Iraq market was tightly secured for McCain, merchants say
Bulletproof vests and attack copters
BAGHDAD -- A day after members of an American congressional delegation led by Senator John McCain of Arizona pointed to their brief visit to Baghdad's central market as evidence that the new security plan for the city was working, the merchants there were incredulous about the Americans' conclusions.
"What are they talking about?" Ali Jassim Faiyad, the owner of an electrical appliances shop in the market, said yesterday. "The security procedures were abnormal!"
The delegation arrived at the market, which is called Shorja, on Sunday with more than 100 soldiers in armored Humvees -- the equivalent of an entire company -- and attack helicopters circled overhead, a senior American military official in Baghdad said. The soldiers redirected traffic from the area and restricted access to the Americans, witnesses said, and sharpshooters were posted on the rooftops. The congressmen wore bulletproof vests throughout their hourlong visit.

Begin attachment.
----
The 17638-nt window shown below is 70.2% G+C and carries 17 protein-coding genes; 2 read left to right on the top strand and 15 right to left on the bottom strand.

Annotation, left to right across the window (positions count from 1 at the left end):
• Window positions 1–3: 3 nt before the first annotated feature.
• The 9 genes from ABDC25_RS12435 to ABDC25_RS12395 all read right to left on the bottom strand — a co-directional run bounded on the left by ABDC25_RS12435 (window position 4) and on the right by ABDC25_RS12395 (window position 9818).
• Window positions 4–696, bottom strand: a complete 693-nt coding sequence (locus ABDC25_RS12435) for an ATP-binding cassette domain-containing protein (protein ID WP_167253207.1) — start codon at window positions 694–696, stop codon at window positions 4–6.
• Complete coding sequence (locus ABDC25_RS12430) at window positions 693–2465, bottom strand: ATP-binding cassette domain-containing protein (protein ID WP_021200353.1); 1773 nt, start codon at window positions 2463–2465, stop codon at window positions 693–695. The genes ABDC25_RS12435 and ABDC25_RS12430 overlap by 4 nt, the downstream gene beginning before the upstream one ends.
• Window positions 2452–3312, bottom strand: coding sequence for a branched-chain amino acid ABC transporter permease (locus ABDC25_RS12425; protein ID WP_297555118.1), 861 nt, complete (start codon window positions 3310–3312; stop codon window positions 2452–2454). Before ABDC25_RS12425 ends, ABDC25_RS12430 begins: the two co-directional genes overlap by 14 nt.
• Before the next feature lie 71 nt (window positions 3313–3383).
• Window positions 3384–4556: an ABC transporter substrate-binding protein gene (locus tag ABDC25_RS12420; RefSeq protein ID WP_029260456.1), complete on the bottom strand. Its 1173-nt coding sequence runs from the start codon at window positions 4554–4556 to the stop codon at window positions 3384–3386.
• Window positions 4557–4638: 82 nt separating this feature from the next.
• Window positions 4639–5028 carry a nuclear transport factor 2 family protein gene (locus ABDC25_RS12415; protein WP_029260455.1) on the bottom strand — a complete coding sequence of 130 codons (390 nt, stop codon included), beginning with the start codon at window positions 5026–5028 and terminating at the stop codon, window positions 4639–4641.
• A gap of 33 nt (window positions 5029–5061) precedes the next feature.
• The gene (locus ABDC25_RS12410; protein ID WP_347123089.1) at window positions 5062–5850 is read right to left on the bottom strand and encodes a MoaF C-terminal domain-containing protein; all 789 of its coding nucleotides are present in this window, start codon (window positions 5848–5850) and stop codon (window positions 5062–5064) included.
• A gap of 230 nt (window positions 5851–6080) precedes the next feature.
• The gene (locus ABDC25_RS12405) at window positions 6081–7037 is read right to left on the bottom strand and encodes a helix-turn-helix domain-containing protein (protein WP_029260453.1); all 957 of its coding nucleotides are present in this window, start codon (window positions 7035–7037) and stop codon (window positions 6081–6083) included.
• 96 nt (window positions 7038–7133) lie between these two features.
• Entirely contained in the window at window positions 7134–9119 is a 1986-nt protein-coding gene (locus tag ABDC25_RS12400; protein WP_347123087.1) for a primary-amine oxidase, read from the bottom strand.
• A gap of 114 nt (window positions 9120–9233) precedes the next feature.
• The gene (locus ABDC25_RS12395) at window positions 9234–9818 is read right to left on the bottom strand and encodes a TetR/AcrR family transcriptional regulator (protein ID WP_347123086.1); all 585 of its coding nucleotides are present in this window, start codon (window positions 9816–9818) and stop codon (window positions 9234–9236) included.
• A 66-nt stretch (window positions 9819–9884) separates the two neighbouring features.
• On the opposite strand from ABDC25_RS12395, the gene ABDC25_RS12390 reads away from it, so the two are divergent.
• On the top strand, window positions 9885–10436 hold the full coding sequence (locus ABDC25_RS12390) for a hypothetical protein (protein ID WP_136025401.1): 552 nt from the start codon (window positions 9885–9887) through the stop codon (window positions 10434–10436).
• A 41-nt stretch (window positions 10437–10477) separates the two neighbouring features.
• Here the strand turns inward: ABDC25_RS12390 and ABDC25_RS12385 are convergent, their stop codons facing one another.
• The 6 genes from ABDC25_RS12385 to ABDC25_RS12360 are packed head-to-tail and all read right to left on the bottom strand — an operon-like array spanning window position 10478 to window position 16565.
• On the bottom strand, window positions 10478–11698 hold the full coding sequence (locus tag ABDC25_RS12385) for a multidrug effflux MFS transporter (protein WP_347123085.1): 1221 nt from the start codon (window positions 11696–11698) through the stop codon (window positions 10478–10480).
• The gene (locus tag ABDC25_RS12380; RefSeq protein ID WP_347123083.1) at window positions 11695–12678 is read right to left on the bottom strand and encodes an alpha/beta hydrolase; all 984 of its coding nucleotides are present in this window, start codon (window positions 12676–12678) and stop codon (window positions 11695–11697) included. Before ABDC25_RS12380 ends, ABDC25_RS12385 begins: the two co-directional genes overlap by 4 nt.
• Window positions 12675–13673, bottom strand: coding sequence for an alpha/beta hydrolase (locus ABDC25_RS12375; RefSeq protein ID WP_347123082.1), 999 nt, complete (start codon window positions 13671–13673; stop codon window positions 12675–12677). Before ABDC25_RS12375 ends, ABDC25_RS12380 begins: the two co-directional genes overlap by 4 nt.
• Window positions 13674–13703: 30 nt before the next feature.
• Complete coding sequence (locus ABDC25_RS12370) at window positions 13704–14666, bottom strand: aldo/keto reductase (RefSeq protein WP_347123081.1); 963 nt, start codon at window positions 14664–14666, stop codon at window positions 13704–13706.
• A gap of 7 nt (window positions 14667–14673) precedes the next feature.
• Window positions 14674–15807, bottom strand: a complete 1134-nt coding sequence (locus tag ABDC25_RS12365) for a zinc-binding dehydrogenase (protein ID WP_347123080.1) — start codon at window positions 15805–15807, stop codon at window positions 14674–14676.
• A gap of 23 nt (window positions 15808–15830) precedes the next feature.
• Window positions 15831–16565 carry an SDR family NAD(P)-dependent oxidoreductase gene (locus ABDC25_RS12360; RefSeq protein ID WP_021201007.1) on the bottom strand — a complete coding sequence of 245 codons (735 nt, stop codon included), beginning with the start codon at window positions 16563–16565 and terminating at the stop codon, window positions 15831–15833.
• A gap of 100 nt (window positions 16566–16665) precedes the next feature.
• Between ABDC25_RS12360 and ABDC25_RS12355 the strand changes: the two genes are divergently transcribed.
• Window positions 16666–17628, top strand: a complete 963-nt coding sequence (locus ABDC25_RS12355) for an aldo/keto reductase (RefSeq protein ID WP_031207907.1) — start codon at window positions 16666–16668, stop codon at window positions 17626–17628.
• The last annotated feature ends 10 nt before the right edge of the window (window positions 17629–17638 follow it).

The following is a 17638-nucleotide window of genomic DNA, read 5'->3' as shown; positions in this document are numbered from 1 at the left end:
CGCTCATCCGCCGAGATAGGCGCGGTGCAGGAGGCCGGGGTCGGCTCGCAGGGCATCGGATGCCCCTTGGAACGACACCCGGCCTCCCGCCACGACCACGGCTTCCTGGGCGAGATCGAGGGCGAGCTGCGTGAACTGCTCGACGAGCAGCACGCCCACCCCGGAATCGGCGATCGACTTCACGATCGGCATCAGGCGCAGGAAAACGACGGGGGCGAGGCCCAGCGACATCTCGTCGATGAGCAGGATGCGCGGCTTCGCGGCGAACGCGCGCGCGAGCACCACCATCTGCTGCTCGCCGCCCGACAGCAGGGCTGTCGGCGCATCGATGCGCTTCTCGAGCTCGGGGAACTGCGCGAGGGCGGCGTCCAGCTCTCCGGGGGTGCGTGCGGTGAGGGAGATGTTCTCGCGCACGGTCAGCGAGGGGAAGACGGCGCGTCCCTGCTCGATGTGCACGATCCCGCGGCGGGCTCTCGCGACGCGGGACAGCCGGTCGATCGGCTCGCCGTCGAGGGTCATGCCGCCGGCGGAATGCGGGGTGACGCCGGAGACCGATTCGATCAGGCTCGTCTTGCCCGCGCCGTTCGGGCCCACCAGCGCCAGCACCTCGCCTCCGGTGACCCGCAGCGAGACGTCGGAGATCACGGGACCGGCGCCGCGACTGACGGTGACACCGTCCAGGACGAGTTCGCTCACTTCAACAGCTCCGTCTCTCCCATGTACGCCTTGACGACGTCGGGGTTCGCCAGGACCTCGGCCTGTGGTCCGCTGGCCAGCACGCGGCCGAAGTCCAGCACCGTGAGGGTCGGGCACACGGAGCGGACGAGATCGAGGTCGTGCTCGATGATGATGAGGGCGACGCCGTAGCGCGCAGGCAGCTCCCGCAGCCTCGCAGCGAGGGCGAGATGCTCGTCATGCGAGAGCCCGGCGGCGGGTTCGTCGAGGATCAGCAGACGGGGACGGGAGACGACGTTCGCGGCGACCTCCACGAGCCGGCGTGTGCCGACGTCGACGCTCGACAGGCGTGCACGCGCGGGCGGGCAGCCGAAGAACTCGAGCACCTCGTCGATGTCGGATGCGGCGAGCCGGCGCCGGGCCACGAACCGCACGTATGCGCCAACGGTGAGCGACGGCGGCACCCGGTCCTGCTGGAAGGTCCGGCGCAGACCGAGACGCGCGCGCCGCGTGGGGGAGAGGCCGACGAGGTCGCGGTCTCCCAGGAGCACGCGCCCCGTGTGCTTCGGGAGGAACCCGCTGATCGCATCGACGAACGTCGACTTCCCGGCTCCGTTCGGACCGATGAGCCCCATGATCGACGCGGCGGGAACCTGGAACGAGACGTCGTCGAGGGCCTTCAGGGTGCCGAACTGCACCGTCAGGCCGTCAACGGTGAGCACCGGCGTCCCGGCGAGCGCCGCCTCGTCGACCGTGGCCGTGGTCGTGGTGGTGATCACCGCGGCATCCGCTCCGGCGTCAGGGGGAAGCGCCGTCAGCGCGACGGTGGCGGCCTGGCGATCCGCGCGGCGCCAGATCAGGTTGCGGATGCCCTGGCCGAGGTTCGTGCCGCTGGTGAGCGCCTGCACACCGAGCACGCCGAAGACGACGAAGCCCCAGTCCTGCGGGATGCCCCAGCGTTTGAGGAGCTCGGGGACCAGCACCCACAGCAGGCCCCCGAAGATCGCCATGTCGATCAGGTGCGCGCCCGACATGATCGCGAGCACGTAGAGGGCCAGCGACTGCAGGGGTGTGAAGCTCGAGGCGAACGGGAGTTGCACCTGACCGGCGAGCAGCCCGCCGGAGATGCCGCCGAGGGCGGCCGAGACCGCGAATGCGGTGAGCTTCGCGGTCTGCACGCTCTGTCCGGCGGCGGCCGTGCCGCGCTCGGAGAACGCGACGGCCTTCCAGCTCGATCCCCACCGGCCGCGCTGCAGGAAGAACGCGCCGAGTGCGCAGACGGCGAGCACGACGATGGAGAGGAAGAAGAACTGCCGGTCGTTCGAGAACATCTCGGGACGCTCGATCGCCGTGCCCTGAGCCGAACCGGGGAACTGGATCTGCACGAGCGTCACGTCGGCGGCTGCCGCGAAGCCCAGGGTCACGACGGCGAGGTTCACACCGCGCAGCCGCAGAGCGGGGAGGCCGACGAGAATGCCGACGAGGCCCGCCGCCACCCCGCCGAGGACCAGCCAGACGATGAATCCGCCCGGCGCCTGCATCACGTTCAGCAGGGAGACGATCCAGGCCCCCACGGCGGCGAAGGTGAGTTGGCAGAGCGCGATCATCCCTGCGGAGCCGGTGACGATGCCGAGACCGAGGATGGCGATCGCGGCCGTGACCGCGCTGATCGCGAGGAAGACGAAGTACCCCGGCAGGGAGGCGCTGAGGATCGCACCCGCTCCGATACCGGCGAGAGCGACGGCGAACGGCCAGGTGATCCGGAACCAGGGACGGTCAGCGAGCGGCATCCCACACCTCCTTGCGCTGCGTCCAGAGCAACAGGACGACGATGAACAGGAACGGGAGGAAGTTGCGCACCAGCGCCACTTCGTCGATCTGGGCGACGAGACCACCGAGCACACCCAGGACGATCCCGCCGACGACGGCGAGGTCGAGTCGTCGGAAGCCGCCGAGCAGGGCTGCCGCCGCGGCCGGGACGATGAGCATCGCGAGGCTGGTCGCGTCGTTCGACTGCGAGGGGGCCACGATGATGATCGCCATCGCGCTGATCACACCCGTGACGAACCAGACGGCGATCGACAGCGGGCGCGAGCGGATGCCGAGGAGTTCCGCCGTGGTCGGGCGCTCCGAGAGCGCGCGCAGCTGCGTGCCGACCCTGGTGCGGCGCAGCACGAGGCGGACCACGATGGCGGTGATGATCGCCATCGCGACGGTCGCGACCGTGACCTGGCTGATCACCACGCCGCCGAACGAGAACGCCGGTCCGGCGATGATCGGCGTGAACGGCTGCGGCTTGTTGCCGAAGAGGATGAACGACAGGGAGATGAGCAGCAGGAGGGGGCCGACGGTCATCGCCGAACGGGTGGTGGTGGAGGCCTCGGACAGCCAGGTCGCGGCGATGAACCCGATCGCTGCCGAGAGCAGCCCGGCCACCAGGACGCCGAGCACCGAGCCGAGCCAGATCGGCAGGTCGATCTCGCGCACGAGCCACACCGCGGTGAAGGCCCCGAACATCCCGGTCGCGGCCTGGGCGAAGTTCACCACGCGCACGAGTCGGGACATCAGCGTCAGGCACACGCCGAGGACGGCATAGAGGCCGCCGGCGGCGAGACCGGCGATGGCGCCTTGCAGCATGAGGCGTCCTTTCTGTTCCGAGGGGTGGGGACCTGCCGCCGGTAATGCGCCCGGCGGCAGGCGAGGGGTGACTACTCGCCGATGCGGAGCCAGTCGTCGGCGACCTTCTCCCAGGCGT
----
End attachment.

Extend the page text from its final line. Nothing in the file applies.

"They paralyzed the market when they came," Faiyad said during an interview in his shop yesterday. "This was only for the media."
He added, "This will not change anything."
At a news conference shortly after their outing, McCain, a Republican, and his three congressional colleagues described Shorja as a safe, bustling place full of hopeful and warmly welcoming Iraqis -- "like a normal outdoor market in Indiana in the summertime," offered Representative Mike Pence, Republican of Indiana, who was a member of the delegation.
But the market that the congressmen said they saw is fundamentally different from the market Iraqis know.
Merchants and customers say that a campaign by insurgents to attack Baghdad's markets has put many shop owners out of business and forced radical changes in the way people shop. Shorja, the city's oldest and largest market, set in a sprawling labyrinth of narrow streets and alleyways, has been bombed at least a half-dozen times since last summer.
At least 61 people were killed and many more wounded in a three-pronged attack there on Feb. 12, involving two vehicle bombs and a roadside bomb.
American and Iraq security forces have tried to protect Shorja and other markets against car bombs by restricting vehicular traffic in some areas and erecting blast walls around the markets' perimeters. But these measures have not made them safe.